When the whistle blows, Dave Goodside knows he has just 15 minutes. He passes out free shots of Beach Blast to anyone at the Beach Cafhis restaurant on Second Avenue and East 70th Street.
The drink—cr de cassis, blue cura and sour mix—was concocted by Mr. Goodside’s bartender to assuage the intensity of a distressing event: A quarter of an hour passes, then … boom. The spot rattles from a construction detonation, and patrons toss back the shots.
“We’re trying to have a bit of fun with a bad situation,” the owner said. Mr. Goodside recently laid off four people and now employs 26 workers. He says revenues are 20% lower than they were in 2008, when building began outside his door.
The work is part of a multiyear project under which the Q train is being rerouted to run on the Upper East Side along Second Avenue and a new train, the T, is being added; it will run from Harlem to Hanover Square in the financial district.
The project’s first phase is taking its toll on the roughly 400 businesses on Second Avenue from East 63rd Street to East 96th Street. Many report double-digit revenue declines, which owners largely attribute to the construction. Sidewalks are carved up in certain spots, inhibiting foot traffic; merchants’ facades and windows are obscured by heavy equipment; and lane closures result in snarled traffic.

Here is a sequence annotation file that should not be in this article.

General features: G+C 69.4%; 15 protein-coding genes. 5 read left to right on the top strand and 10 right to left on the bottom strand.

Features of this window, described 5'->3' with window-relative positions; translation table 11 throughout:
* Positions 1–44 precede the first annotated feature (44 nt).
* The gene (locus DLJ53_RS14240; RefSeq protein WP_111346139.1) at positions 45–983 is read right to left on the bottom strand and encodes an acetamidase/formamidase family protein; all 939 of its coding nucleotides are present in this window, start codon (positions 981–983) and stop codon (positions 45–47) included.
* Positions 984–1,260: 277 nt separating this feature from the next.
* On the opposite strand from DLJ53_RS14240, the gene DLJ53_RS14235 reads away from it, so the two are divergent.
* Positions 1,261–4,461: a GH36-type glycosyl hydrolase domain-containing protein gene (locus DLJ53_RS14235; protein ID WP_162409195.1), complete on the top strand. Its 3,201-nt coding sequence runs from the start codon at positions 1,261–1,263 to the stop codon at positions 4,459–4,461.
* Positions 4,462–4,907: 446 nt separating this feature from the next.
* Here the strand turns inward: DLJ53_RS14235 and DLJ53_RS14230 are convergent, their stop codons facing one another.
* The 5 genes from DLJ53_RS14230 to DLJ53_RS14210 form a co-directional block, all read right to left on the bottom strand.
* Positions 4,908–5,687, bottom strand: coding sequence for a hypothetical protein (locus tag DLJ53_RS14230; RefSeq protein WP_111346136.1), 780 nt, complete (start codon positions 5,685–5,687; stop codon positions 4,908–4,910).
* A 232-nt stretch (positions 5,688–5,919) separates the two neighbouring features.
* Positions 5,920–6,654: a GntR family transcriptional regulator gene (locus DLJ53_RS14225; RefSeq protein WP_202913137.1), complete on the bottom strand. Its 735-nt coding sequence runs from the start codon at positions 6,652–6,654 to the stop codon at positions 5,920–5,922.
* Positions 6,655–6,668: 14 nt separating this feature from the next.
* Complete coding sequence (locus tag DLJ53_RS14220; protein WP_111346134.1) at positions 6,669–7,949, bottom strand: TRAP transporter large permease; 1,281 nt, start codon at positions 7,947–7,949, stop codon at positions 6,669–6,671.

MTA’s drop in the bucket
“This is anything but business as usual,” said Nancy Ploeger, president of the Manhattan Chamber of Commerce, who estimates that 10 businesses have closed because of the subway project.
To assist owners, the Metropolitan Transportation Authority is requiring that contractors keep their work sites neat. It is putting signs on each affected block, listing all businesses in large type that can be seen by drivers and pedestrians. And the MTA has begun issuing 2 million MetroCards printed with the slogan “Shop 2nd Avenue … It’s Worth It!”
“Obviously, when you have a program of this magnitude, it’s bound to have some impact,” said Kevin Ortiz, an MTA spokesperson. “We’re working diligently to mitigate those impacts.”
Unfortunately, many merchants find that the agency’s efforts are no match for the disruption.
Construction has obliterated parking in front of Eneslow, at Second Avenue and East 79th Street. The store specializes in stock and custom shoes for people with foot problems.
The store had revenues of $800,000 in 2010, 20% off projections, according to owner Bob Schwartz, who expects sales to stay flat until parking is restored.
“Customers say it’s a challenge to get to us,” Mr. Schwartz said.
Of course, the chaos will end when the project moves into the next of its four phases and progresses further downtown.
According to the MTA, the rerouting of the Q will bring 200,000 additional pedestrians daily to that Second Avenue corridor. The extra crowds could be a boon for local businesses, but they must hold out until 2016, when phase one is scheduled to be finished.
More declines ahead
Ralph Schaller, owner of Schaller & Weber grocery at Second Avenue and East 86th Street, says that sales were down 15% last year, and he expects an additional 3% drop this year.
Mr. Schaller recently had to lay off one of his nine employees. The grocery, which sell items such as bratwurst, pickles and spicy mustards, opened in 1937. The operation is a vestige of Yorktown when it was a bustling German-immigrant community.
“I guess business will improve when it’s over,” Mr. Schaller said. “If we’re still around.”